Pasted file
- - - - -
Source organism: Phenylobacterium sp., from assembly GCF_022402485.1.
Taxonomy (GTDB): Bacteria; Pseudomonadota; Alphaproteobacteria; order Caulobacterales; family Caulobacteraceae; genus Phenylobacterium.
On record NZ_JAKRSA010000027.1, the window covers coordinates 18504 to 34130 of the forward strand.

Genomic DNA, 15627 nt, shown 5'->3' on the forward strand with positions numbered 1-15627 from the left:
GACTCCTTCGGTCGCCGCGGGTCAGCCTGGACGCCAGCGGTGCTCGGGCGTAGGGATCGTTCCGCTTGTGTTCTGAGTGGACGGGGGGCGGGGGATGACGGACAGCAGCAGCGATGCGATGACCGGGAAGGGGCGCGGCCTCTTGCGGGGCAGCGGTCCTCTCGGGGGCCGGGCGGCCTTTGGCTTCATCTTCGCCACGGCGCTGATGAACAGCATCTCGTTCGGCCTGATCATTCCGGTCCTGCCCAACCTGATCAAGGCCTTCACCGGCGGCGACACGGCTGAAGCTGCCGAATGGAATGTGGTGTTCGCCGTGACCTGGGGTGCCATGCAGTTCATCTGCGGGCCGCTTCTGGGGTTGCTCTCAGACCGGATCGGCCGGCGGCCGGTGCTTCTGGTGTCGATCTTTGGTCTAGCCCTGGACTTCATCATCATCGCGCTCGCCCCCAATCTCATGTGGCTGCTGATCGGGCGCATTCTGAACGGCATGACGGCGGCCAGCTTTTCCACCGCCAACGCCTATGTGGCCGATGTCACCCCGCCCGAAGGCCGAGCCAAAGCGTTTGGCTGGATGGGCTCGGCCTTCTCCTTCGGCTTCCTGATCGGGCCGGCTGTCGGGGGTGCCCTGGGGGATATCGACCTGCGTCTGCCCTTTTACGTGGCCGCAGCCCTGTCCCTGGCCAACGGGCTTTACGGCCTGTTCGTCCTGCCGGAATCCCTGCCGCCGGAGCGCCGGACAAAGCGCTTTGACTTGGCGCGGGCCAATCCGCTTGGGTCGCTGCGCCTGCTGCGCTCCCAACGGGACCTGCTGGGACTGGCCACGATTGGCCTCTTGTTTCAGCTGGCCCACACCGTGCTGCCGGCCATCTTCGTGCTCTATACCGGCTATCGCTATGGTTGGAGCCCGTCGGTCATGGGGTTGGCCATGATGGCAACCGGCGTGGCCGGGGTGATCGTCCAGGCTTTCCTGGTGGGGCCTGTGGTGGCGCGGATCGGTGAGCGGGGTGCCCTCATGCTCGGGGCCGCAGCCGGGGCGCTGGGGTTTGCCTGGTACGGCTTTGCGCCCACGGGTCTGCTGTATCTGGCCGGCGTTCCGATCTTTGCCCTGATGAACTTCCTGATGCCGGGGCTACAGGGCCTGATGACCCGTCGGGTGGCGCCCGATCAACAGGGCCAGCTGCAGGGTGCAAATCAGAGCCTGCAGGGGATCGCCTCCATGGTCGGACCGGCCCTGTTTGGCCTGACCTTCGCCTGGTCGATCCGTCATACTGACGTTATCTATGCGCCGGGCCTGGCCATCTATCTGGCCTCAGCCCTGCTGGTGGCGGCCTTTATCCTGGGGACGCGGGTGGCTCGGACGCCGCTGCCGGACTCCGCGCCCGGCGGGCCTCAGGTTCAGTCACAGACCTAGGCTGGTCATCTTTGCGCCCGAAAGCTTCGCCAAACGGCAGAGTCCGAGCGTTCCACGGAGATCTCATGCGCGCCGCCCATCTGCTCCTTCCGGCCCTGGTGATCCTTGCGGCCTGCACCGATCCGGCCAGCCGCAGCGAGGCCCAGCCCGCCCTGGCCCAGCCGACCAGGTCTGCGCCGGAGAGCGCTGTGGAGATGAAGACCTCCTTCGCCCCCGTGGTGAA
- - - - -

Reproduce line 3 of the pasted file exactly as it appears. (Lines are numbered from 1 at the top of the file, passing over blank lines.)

On record NZ_JAKRSA010000027.1, the window covers coordinates 18504 to 34130 of the forward strand.